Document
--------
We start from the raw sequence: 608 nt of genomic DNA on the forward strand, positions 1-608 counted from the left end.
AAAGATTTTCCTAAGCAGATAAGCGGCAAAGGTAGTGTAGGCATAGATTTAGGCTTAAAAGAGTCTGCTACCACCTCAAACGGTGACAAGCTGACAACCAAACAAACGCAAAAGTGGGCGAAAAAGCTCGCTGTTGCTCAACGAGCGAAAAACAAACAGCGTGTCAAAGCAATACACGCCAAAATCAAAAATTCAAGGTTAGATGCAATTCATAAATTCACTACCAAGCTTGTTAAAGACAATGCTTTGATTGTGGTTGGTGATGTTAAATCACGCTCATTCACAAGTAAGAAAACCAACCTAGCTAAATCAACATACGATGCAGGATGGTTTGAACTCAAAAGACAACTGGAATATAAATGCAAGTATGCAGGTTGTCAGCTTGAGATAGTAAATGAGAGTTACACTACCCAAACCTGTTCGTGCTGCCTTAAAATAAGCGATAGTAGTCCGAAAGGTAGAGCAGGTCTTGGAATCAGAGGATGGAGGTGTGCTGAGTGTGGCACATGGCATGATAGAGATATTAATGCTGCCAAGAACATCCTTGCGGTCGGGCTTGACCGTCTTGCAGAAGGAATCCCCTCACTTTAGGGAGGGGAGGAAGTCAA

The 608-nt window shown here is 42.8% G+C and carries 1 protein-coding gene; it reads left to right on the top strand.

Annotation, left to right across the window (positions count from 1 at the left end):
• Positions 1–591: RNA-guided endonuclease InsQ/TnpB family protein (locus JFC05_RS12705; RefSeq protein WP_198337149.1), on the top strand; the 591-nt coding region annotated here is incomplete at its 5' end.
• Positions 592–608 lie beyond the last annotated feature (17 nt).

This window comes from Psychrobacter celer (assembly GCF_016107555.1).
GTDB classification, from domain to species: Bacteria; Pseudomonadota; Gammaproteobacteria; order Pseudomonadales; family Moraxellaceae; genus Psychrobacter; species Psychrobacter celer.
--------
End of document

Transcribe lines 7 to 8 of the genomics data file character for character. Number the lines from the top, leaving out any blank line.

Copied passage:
This window comes from Psychrobacter celer (assembly GCF_016107555.1).
GTDB classification, from domain to species: Bacteria; Pseudomonadota; Gammaproteobacteria; order Pseudomonadales; family Moraxellaceae; genus Psychrobacter; species Psychrobacter celer.